The poor garden doesn’t know whether it’s coming or going at the moment. Scorching heat one minute, cold and wet the next. We have heavy rain forecast for Sunday and Monday but today there is just a lingering grey chill. Welcome to April in the UK.
1. Tulip fever…
…is continuing unabated in our garden. I honestly do not remember ordering the pink and green ones, but I am loving them. If anyone can enlighten me as to the variety I would be most grateful. The red ones are Ile de France and in the herbaceous border we have a mix of Bleu Aimable, Queen of the Night, Ballerina, Princess Irene and Curly Sue.
2. The Charleston Bleeding Heart
I was wandering around the garden last weekend when I suddenly noticed this rather impressive Lamprocampnos spectabilis, which I hadn’t been expecting. I realised that it must have come in as a small fragment with the Salvia ‘Amistad’ I was given this winter by head gardener Fiona, who didn’t feel it was in keeping with the 1930/40s garden she is aiming for. I have to say I am rather impressed by it’s determination.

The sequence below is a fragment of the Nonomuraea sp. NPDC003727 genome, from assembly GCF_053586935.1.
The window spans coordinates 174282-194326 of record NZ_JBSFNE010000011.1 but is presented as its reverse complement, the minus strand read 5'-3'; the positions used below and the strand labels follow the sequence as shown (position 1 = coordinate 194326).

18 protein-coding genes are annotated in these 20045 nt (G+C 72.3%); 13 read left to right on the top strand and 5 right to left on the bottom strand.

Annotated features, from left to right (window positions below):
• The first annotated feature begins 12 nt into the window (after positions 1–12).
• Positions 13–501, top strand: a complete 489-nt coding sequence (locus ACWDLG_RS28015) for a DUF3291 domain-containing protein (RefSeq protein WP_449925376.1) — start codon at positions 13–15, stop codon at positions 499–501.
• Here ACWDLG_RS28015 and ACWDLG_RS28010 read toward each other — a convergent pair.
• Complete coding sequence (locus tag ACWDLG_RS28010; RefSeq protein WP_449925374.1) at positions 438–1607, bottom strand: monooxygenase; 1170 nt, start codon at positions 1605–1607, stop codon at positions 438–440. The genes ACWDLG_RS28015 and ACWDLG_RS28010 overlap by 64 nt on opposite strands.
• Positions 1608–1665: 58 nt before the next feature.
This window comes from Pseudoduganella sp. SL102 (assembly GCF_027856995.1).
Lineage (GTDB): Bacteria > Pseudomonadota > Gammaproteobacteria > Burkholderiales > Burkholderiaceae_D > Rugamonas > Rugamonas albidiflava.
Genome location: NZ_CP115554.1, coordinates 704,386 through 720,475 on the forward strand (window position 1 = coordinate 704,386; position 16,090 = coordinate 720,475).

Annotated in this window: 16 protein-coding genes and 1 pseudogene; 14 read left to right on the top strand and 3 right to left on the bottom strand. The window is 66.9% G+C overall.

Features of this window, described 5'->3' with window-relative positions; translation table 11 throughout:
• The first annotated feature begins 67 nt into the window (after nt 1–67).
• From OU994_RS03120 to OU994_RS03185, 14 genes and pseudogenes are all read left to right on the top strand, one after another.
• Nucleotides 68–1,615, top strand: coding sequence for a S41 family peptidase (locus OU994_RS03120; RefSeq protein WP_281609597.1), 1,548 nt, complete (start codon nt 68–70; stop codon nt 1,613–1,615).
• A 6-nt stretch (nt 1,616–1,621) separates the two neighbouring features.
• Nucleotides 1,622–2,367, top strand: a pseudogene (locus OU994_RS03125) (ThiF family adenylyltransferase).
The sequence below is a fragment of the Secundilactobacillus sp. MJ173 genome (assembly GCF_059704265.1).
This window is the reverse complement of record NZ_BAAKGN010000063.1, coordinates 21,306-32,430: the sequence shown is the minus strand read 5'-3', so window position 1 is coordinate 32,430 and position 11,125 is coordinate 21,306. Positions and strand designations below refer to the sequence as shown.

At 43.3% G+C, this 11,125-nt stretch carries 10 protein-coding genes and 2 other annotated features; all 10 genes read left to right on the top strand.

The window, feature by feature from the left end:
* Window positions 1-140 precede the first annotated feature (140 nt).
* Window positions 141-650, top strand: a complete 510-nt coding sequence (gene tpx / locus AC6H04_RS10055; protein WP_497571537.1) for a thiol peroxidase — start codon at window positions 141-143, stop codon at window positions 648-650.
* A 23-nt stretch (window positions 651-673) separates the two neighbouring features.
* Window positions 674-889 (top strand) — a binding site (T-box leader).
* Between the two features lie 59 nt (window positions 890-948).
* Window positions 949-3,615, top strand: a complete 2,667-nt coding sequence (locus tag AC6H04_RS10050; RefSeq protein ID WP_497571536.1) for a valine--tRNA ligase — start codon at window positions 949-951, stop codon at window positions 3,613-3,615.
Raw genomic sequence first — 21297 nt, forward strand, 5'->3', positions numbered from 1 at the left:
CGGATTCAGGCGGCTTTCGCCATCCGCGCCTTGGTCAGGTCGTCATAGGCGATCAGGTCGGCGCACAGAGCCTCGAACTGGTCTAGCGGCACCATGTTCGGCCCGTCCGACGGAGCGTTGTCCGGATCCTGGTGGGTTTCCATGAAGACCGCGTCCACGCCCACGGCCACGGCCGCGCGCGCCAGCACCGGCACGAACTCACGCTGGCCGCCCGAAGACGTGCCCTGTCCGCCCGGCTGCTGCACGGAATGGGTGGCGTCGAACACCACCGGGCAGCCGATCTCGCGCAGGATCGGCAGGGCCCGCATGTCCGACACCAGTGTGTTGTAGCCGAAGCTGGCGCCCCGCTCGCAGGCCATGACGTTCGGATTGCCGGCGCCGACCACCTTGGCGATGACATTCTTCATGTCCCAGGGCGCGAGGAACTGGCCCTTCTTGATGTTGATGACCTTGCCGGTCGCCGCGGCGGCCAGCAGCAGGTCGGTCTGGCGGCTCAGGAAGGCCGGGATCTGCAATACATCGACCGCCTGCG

3. Choisya ternata
A welcome side effect of cutting down the massive box which was dominating this part of the garden has been to open up this vista of the Mexican orange blossom, which has just come into flower this week.
4. Perfect peony
I thought this peony was lost as for weeks I could see no sign of it when others were posting pictures of theirs, but it has suddenly shot back into life. Its flowers when they emerge are a pretty pink, totally the wrong colour for this bed, which is meant to be bright jewel colours, but they are so lovely for a week or two that I cannot bear to move it.
5. Guilty purchases
We all do it – buy plants on a whim – and I couldn’t resist this Delphinium ‘Guinevere’ and Iris ‘Indian Chief’. I am now wondering whether to go back and buy two more of each on the principle that three of any plant makes a garden design?
6. Granny’s bonnet
This rather fetching purple aquilegia has self-seeded in front of the raised bed, in which you can just see carrot and calendula seedlings poking through (the plastic mesh is to stop next doors’ cats trampling/ pooing on the plants).
That’s all until next weekend, when we are forecast slightly better weather for the bank holiday! (Which for Britain means 15C and a mix of sunshine and cloud.)